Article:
1865: Not George S.E. Vaughn

On this date in 1865, Abraham Lincoln had a date for Ford’s Theater — and with John Wilkes Booth’s single-shot Derringer pistol.

Abraham Lincoln was famous for his clemencies.

But Honest Abe had one last order of business to attend to before his carriage called him away to destiny: the pardon of a convicted Confederate spy due to be shot in St. Louis two days hence. Lincoln’s handwritten clemency for George Vaughn was the last official act of his presidency.

Lincoln in Story (“The Life of the Martyr-President told in Authenticated Anecdotes,” a light 1901 volume for popular consumption) relates:

Before the war Vaughn, with his wife and children, lived in Canton, Mo. He was a friend of Martin E. Green, a brother of United States Senator James S. Green, both strong pro-slavery men. At the opening of the war Martin E. Green recruited a regiment and received a colonel’s commission from the Confederate Government. George Vaughn enlisted under Green’s command and fought through the war.

After a period of fighting, Green and Vaughn crossed into Mississippi from Tennessee, camping at Tupelo, Miss. Not having heard from his family, Green was anxious to hear from his old home, so he delegated Vaughn to go on the mission of delivering letters to his wife.

Vaughn had almost completed his trip, having reached La Grange, six miles south of Canton, when he was captured by a squad of Federal troops.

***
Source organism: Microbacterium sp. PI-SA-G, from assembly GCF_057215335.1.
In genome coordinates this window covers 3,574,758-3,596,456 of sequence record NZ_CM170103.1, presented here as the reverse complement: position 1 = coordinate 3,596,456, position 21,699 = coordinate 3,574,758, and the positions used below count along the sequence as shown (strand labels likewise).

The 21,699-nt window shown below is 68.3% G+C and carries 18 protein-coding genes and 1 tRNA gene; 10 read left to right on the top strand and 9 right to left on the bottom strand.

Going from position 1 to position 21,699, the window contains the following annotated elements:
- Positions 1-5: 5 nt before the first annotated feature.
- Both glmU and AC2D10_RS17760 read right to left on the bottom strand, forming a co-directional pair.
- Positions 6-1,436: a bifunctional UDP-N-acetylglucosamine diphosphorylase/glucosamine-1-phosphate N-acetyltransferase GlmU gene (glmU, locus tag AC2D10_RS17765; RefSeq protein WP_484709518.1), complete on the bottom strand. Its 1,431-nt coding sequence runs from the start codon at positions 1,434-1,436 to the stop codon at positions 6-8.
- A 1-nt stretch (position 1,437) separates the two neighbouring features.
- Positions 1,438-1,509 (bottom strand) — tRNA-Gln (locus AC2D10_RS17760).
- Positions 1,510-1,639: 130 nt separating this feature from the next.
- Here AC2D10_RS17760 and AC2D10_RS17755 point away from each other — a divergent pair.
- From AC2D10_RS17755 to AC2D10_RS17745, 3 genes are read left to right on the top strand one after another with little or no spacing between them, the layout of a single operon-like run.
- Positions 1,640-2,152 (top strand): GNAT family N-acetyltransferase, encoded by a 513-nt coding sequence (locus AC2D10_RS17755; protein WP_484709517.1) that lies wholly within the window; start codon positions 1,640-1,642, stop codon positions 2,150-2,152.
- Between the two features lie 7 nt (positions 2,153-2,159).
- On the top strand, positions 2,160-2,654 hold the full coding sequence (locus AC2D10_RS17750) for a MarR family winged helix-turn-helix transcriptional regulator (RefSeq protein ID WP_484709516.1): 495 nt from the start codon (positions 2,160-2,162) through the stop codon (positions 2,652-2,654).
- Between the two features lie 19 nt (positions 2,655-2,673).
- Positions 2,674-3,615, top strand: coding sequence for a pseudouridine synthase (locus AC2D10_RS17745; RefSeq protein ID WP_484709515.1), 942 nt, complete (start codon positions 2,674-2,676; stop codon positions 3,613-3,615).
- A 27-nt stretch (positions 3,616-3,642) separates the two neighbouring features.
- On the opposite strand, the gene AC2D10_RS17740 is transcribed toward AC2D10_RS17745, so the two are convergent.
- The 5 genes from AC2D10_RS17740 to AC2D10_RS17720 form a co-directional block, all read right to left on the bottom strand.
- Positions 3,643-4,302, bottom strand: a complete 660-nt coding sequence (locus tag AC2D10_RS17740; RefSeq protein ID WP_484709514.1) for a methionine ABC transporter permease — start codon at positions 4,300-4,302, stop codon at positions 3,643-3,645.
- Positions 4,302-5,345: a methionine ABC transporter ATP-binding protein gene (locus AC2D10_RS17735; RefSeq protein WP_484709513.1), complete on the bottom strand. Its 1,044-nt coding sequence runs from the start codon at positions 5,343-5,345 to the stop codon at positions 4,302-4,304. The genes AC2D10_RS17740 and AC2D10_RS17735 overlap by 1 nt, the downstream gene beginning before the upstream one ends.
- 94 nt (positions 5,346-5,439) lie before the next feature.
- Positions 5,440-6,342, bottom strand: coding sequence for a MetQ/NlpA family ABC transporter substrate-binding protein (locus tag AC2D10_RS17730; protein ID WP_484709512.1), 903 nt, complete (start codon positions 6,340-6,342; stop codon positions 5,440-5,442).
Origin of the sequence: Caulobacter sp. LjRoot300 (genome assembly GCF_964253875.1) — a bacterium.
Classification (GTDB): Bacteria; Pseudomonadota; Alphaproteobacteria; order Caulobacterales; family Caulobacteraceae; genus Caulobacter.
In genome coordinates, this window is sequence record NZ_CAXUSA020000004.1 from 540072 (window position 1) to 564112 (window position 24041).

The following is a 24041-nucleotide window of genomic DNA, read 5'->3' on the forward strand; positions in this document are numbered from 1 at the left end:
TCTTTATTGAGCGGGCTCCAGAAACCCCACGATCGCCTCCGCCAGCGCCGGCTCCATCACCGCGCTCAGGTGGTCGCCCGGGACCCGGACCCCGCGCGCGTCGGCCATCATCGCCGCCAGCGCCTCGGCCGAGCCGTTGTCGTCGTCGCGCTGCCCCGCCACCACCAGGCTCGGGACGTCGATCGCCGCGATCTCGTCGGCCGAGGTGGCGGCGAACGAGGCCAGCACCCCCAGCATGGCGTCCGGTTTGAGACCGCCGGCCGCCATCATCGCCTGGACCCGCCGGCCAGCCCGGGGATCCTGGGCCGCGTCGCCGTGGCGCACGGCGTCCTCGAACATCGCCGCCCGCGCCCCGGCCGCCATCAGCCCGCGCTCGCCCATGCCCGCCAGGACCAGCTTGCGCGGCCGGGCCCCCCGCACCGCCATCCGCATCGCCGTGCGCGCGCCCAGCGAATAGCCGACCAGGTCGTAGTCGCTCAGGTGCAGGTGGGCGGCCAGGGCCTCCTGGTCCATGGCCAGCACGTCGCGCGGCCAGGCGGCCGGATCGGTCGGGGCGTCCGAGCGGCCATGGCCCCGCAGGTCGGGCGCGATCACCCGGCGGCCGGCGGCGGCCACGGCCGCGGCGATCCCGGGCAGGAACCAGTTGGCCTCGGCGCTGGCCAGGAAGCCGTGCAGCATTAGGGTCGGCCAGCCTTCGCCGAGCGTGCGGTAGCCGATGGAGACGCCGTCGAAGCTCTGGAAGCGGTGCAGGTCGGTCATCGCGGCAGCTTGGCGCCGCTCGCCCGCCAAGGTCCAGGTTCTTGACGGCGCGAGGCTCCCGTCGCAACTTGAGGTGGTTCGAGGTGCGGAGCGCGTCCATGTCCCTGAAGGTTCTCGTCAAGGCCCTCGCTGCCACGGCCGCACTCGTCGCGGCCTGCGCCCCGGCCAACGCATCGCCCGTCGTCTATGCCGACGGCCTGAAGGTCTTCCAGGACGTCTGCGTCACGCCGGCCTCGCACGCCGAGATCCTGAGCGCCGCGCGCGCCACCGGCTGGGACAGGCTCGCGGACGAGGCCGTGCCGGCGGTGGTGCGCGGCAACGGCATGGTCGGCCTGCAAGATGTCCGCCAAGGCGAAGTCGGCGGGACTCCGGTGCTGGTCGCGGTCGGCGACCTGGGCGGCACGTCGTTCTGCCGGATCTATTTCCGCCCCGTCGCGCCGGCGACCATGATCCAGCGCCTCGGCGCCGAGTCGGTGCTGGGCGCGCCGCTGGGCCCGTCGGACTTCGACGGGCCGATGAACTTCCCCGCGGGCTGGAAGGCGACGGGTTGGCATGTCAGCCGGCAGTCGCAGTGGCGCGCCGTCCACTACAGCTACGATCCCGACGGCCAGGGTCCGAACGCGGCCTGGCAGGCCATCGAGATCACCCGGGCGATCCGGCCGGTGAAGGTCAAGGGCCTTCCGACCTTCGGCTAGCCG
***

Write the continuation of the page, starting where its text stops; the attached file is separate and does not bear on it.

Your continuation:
They searched his person, and, finding letters and papers concealed about him, he was tried as a spy and sentenced to be shot. John B. Henderson, Senator from Missouri, finally succeeded in getting an order from the President for a retrial, but the verdict remained as hitherto. Again Henderson appealed to Lincoln, who granted a third trial, with the same result.

Henderson was not disconcerted, and again went to Lincoln. It was on the afternoon of April 14, 1865 — a melancholy date — that the Senator called at the White House. He called the attention of Lincoln to the fact that the war was practically closed, and said: “Mr. Lincoln, this pardon should be granted in the interest of peace and conciliation.”

This story gravitates naturally to the clemency of “the Great Heart” (as, for instance, D.W. Griffith called Lincoln). Far be it from us to say otherwise, but this is also self-evidently a story of the unusual prerogatives of the well-connected: not just any accused spy could get two trial do-overs and then a pardon free and clear ordered straight from the White House.

Mr. Lincoln replied: “Senator, I agree with you. Go to Stanton and tell him this man must be released.”

Henderson went to the office of the Secretary of War. Stanton* became violently angry, and swore that he would permit no such procedure.

Vaughn had but two days to live, and Henderson hastened to make one more stand. After supper he went to the White House. The President was in his office, dressed to go to Ford’s Theatre, when the Senator entered and told of the meeting he had had with Stanton.

Lincoln turned to his desk and wrote a few lines on an official sheet of paper. As he handed it to Senator Henderson he remarked: “I think that will have precedence over Stanton.”

It was an order for an unconditional release and pardon — the last official paper ever signed by Abraham Lincoln.